John 3:16, “For God so LOVED the world that He GAVE His only Son…”
John 17:24, “Father, I desire that they also, whom you have given me, may be with me where I am, to see my glory that you have GIVEN me because you LOVED me before the foundation of the world.”
Galatians 2:20,” The life I now live in the flesh I live by faith in the Son of God, who LOVED me and GAVE Himself for me.”
Ephesians 5:1, “Christ LOVED us and GAVE Himself up for us…”
Ephesians 5:25, “Christ LOVED the church and GAVE Himself up for her.”
God Is Love
What is the act of love? What does love do? It’s one thing for someone to say, “I love you” or “I love God” or “God loves me” etc. etc….but love is proven upon action, and my question is, what is the form that love takes when it is kindled from potentiality into actuality? Again, what does love do?
The name of this post has already given away my answer, but let me take a few moments to consider with you a bit more fully the nature of love in action.
Everyone agrees that love is good. Liberals and Conservatives, Atheists and Deists, Muslims, Hindus, Jews, Heretics and Orthodox – everyone would affirm the goodness of “love.” However, this is only possible because everyone has their own definition of love. Therefore, if we want to examine the nature of love in action, there is only one place for us to look, God Himself – the Definer of all things.
It’s important to realize that “love” is not some external, eternal standard to which God perfectly adheres; there is no such thing as “love” apart from God. Scripture tells us that “God is love” (1 John 4:8). This means that there is an essential reality within the Triune Persons of God which, when it comes into contact with created beings, is called “love.” In other words – within the Biblical worldview – the word “love” is simply a way to refer to a quality inherent in God, which is shared (in various degrees of sinful disarray) by His image-bearing creatures.
What Does Love Do?
So, back to our original question: What does love (this inherent quality in God) do? Well, let us get help answering that question by looking to the greatest act of love: the cross of Christ.
Often times the words “death” or “suffering” or “sacrifice” come to mind when I consider the cross, however, I find it interesting that in the passages quoted above Christ’s death is referred to as a giving of Himself. It seems to me that “gift” is a definition for what happened at Calvary that swallows up all the others. What is death if not the whole and unreserved giving of oneself? What were Christ’s sufferings if not the result of His giving Himself for us? And is “sacrifice,” not just a more nuanced way of talking about Christ’s giving Himself to the Father in our place? I think the same could be done for any other words we associate with the death of our Lord at the cross – The true “Giving Tree” is planted on Golgotha.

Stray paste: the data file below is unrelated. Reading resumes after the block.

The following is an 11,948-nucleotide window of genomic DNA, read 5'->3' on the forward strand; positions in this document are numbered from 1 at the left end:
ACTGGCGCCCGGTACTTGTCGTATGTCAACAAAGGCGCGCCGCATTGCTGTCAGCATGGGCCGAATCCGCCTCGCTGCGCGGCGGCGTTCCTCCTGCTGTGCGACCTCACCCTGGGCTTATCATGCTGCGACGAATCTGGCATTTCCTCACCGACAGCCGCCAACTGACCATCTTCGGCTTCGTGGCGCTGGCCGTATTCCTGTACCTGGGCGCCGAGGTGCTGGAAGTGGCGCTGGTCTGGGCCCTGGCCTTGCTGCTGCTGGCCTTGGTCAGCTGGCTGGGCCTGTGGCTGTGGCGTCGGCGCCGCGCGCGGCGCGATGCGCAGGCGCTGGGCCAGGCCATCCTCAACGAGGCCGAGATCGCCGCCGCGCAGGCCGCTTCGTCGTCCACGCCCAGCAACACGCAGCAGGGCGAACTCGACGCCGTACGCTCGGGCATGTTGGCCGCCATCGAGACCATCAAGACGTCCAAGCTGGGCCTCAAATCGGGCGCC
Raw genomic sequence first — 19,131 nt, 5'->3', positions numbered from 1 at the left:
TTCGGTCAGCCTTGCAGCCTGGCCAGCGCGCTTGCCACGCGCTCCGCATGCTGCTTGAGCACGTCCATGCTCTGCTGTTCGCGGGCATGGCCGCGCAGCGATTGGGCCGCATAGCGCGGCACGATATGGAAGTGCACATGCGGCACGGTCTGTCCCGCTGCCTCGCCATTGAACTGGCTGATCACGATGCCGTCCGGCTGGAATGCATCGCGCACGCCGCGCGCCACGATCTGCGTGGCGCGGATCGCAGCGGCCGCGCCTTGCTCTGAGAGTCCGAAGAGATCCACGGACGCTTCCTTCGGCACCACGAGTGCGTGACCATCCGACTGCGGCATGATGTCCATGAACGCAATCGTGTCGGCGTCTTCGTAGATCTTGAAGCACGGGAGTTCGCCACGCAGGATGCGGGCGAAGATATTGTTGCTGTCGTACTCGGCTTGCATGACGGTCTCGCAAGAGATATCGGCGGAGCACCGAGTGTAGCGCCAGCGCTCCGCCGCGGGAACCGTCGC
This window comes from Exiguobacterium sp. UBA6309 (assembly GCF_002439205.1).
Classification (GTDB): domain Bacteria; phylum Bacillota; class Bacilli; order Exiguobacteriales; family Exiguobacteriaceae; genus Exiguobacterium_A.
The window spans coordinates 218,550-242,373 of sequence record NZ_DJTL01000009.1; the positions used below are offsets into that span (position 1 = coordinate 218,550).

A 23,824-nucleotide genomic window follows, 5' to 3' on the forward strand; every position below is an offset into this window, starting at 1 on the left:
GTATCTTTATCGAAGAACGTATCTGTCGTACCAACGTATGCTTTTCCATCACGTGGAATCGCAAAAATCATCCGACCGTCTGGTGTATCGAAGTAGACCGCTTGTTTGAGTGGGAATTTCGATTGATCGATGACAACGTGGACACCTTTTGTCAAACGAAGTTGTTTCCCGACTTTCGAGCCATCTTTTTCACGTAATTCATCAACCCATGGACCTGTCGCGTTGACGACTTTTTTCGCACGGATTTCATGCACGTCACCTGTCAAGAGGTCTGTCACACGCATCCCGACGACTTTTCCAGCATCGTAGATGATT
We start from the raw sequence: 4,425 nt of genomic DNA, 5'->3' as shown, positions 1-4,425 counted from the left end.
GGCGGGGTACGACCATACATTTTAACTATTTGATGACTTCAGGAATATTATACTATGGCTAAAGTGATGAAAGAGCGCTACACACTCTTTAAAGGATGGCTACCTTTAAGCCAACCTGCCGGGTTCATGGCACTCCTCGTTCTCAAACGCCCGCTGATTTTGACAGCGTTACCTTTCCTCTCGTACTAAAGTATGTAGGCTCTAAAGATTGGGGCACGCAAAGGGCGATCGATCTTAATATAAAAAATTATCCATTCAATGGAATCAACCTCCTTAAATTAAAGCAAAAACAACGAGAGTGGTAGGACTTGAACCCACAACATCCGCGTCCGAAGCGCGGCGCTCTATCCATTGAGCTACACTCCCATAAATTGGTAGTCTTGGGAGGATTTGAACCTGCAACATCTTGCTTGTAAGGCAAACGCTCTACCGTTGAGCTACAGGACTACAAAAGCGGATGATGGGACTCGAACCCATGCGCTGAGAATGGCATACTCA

Love gives, and we see this most clearly when the One who is Love gives Himself – in the person of Jesus Christ – to His people on the cross. Consider the staggering glory of what was happening on Calvary that day….because Jesus is both God and Man, it is not wrong to say that – in the flesh of Christ – God Himself was hanging on the cross. The Infinite Creator of all things gave up His hands to iron spikes, His body to public shame, and His soul to wrath’s holy fire. Just as Mary broke the alabaster jar of ointment and poured it over Christ’s head, so too the “jar” of God’s incarnate body was broken so that He Himself might be poured out in love over the heads of His rebellious creation. Wholly and without reserve, God gives Himself to us for our life and for our joy at the cross….this is Love in act.
There are two quick implications that can be drawn from considering the cross as an act of giving.
First, because God is Trinity, He has eternally been giving Himself to Himself in an un-beginning, un-ending feast of love and joy. A monad God (like Allah or the God of Jewish people who have not yet seen Jesus as their Messiah) cannot eternally be love because He has no one to love. Love demands at least a Lover, the Beloved, and Love….this is what we find in the Triune God of Father, Son, and Spirit: the Father and the Son have eternally poured themselves out in love to one another through the Spirit, who is Love. At the cross, then, this intertrinitarian love “goes public.” The self-outpouring love that God has always had within Himself is “turned outward” and aimed, as it were, at His creatures. As the Father has loved the Son, so – in His life, death, and resurrection – has the Son loved us (John 15:9). Eternity will be the ever-staggering, ever-gladdening exploration of the gift given us by Love at the cross.
Secondly, this definition of love in act should inform the way our own love acts. “Whoever says he abides in Him ought to walk in the same way in which He walked” (1 John 2:6). If we follow a Risen God and King who has loved us into eternal life by giving Himself wholly and unreservedly for us – we ought to be a people marked by that same love….we ought to be a people who do not chafe or grumble when we act on our professions of love and are called upon to give….a people who do not put up fences of privacy and comfort when the love that emptied our God beckons us to empty ourselves…a people who are ready to give – time, plans, money, effort, food, laughter, blood, tears, and life itself – if love should demand it.
As we look to the cross, as we marvel at God poured out for us, as we revel under the torrent of Love’s Gift of Himself, may He make us a people in His own image….may we be Givers. And may our love-fueled giving start at home with the dishes and the vacuuming and the interruption of our perfectly planned evenings, and may it carry us even to the torture chambers and the bloody blades of ISIS, should that be our Shepherd’s path for us.
Help us, Lord – Amen.